It’s finally here.
Saturday, for many of us, will be about loading up on tailgate supplies, lining up to get in to Alumni’s lots as early as possible, and soaking in the joy of a Boston College football Saturday.
This is always one of my favorite weeks of the year. It represents both hope for the new season, and the opportunity to reconnect with so many friends through the experience of supporting BC athletics.
For the third straight offseason, though, it feels like the buildup to the year hasn’t really been about what we expect to happen on the field.
The last two seasons were played under the cloud of COVID, while this year, the offseason storylines were predominantly about realignment, NIL, and the impending major changes to college athletics.
As I talk with friends both online and in real life, the talk is as much about what’s going to become of the ACC and where BC will land in realignment, as it is about whether BC can overcome the 7-win hump this year.
To be clear, many of these changes are probably good and overdue. Athletes being fairly compensated for their name, image and likeness is a bare minimum and appropriate response to the vast sums of money being made by others not actually playing the games.
And while we don’t know yet how realignment will shake out, it’s theoretically possible that in 5 years we’re actually happier about where BC is in the world of college athletics than we are now.
Maybe BC finagles its way in to one of the super conferences. Or perhaps the post-realignment world puts BC in a conference where all the schools are roughly playing under the same set of financial parameters, and while the “power 2” dominate, the quality in leagues like the ACC (or whatever it’s called then) is good enough that fans still enjoy it and it ends up being more enjoyable and competitive.
But the fact of the matter is we really don’t know what things are going to look like five years from now, or even two years from now. BC’s future could look a lot like its present; it could be better; or it could look a lot like, say, Temple. We really just don’t know.
What we do know is that right here and now, despite the frustrating moments that come along with BC fandom, we are and have been pretty lucky to enjoy BC’s place in the last ~15 years of college football, in the era that started with the last big round of realignment - and we get to enjoy it yet again this fall.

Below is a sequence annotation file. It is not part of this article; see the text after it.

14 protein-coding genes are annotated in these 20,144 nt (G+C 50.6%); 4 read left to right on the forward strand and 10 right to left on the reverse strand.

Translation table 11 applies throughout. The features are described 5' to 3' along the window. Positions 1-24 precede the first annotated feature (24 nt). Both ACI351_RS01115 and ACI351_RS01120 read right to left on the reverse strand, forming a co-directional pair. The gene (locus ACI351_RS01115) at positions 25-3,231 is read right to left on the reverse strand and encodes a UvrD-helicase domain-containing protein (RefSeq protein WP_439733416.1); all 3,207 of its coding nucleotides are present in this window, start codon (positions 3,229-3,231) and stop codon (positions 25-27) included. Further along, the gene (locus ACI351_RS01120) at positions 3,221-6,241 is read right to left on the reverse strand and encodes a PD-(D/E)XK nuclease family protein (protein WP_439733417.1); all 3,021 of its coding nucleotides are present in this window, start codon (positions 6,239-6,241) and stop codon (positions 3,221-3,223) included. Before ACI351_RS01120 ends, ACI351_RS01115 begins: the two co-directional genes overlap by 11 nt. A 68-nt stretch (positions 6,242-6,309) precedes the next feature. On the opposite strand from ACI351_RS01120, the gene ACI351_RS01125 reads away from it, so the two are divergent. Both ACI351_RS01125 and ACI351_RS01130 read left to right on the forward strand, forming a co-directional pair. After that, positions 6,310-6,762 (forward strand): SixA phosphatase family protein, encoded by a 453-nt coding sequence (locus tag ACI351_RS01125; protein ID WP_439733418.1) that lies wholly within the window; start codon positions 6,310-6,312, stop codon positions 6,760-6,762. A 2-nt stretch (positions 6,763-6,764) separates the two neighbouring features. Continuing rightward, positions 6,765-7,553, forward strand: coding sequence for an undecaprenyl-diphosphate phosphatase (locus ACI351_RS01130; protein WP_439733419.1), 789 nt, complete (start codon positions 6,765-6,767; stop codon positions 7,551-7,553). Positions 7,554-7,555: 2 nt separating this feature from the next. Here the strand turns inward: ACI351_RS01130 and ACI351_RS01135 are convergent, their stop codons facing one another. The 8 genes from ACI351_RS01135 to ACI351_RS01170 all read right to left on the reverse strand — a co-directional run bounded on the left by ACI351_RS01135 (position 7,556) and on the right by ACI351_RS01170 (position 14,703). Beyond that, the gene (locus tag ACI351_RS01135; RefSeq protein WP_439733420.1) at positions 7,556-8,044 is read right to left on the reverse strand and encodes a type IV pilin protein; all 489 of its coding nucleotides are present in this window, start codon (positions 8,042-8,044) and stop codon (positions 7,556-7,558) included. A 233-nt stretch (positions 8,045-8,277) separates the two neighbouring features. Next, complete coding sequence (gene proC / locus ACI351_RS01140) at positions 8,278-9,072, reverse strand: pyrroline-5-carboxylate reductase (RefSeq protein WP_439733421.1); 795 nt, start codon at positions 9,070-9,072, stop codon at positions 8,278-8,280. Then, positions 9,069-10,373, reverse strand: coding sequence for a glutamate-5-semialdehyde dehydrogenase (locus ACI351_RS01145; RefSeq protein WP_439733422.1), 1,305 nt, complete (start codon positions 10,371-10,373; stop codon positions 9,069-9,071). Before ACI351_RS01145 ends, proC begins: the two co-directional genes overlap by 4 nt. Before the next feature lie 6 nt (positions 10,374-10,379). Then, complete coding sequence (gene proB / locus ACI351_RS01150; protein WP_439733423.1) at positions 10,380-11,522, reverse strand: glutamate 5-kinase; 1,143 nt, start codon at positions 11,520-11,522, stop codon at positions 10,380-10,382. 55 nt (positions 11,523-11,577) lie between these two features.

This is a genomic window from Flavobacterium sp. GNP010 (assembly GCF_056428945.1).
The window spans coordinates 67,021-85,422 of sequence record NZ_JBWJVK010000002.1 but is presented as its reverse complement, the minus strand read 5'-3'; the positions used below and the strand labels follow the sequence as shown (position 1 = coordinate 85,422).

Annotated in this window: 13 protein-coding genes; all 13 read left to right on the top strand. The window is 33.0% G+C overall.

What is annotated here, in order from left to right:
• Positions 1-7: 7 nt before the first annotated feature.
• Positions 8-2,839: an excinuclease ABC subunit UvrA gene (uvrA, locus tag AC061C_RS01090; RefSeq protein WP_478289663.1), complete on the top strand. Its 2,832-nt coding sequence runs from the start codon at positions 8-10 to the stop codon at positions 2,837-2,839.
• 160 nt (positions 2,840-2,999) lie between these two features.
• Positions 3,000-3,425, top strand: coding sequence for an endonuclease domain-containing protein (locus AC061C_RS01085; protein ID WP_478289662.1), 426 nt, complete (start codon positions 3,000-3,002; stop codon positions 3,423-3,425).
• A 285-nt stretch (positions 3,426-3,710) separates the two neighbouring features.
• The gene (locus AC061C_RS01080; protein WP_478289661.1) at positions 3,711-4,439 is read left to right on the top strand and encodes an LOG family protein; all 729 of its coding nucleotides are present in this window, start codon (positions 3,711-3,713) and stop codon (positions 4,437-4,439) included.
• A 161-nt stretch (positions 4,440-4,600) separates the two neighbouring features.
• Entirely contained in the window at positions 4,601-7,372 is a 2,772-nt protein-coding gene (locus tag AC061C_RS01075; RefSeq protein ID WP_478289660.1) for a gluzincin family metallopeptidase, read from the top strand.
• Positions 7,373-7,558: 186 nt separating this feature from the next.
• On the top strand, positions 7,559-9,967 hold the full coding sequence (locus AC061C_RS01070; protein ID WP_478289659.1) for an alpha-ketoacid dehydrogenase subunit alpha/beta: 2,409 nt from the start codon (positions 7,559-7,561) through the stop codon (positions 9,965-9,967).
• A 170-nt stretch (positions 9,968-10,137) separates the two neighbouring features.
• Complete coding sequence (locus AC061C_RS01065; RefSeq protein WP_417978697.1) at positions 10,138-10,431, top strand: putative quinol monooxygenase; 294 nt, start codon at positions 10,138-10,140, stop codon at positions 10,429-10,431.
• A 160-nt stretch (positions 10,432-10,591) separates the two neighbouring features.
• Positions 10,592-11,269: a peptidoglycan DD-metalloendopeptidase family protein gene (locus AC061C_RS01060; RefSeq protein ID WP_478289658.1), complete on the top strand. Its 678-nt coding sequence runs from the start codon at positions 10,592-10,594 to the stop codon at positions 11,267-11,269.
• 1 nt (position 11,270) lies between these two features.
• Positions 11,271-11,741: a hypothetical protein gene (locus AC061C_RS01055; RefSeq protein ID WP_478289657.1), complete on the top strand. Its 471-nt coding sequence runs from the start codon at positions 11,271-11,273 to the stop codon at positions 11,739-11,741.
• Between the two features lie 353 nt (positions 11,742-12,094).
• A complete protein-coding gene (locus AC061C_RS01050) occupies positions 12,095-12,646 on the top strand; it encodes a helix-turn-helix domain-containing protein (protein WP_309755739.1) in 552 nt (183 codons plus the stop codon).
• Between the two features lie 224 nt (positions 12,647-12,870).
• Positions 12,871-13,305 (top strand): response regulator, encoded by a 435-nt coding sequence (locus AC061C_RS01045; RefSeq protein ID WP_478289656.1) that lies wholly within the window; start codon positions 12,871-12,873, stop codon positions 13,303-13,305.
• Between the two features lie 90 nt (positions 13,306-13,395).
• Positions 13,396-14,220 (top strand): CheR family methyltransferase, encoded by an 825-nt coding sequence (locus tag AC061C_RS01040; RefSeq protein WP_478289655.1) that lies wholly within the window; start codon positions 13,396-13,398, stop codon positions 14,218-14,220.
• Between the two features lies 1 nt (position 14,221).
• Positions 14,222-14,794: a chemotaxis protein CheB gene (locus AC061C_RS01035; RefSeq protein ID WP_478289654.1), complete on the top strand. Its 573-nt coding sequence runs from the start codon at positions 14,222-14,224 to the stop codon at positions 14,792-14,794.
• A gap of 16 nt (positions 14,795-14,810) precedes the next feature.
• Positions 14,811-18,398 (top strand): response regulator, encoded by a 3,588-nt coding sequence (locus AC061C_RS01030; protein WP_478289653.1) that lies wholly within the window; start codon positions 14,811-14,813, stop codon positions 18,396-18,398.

To paraphrase what I wrote the day after the Big Ten/USC/UCLA bombshell:
The current Power Five setup and participation in the ACC is great for BC, despite the challenges we’ve faced competitively in recent years. Think about it:
-However unlikely it may be, we still get to preserve the dream of having a Matt Ryan-type year of being in the top 10 and competing for a spot in the ACC championship game/playoffs. We’re connected, in some small way, to what’s happening at the very pinnacle of college football.
-Just about every year, we get the excitement of a big time game between BC and a national powerhouse.
-Sometimes, those games happen while BC is competitive, fueling hopes of a lifelong memory of an upset like the USC game. We’ve had College Gameday, ESPN primetime, and other marquee moments on campus, and these kinds of opportunities for exposure are fundamental to the BC experience, both for students and alumni. It’s also no doubt a recruitment tool for prospective students across the country.
-We regularly get to see BC alumni playing in the NFL.
-BC has gotten to be in the upper echelon in terms of athletics revenue, which has allowed the school to support its robust offering of non-revenue sports at a high level. That’s helped fuel the rise of lacrosse, recruit Olympic-tier athletes to BC, and generally support the health of the program.
-While BC is at a competitive disadvantage compared to with deep-pocketed boosters that spend tons of money on the program - now including direct payments to players - it’s still existing in the same universe as them, and able to ostensibly compete on the same playing field. In a future, more professionalized college football world, this will probably not be possible.
-Additionally, without waxing too poetic about BC’s commitment to the academic aspect of student-athlete, because we’re far from perfect and certainly far from, say, the Ivy League, I do think it’s a fundamental part of why alumni enjoy supporting the program and why many student-athletes enjoy being at BC. The future of big-time college athletics is going to look even more like pro teams that happen to share the school’s branding... which may well be fine, but it’s going to be different.
All of which is to say, with us really not knowing what the near future is going to hold, I’m going to really appreciate this season, appreciate these Alumni Stadium Saturdays, and appreciate the crowds, atmospheres and moments that make us fortunate as BC fans to be part of big-time college football - even if that role has mostly been one of a bit part in recent years.
After what will likely be a big crowd and a fun opener against Rutgers, we have a trip to Lane Stadium to look forward to one week later, which will forever remind those of us of a certain age of a magical Thursday night in the fall of ‘07.
Not long after that, we’ll welcome Clemson to town, hopeful that the atmosphere matches College Gameday from a few years ago, but with a better actual game. Later in the year, BC will be at Notre Dame, hoping to rekindle memories of ‘93 in one of college football’s most famous stadiums.
Enjoy it, and appreciate it, because for better or for worse, things are going to look a lot different - a lot sooner than you think.
We’ll see you at Alumni Stadium this Saturday.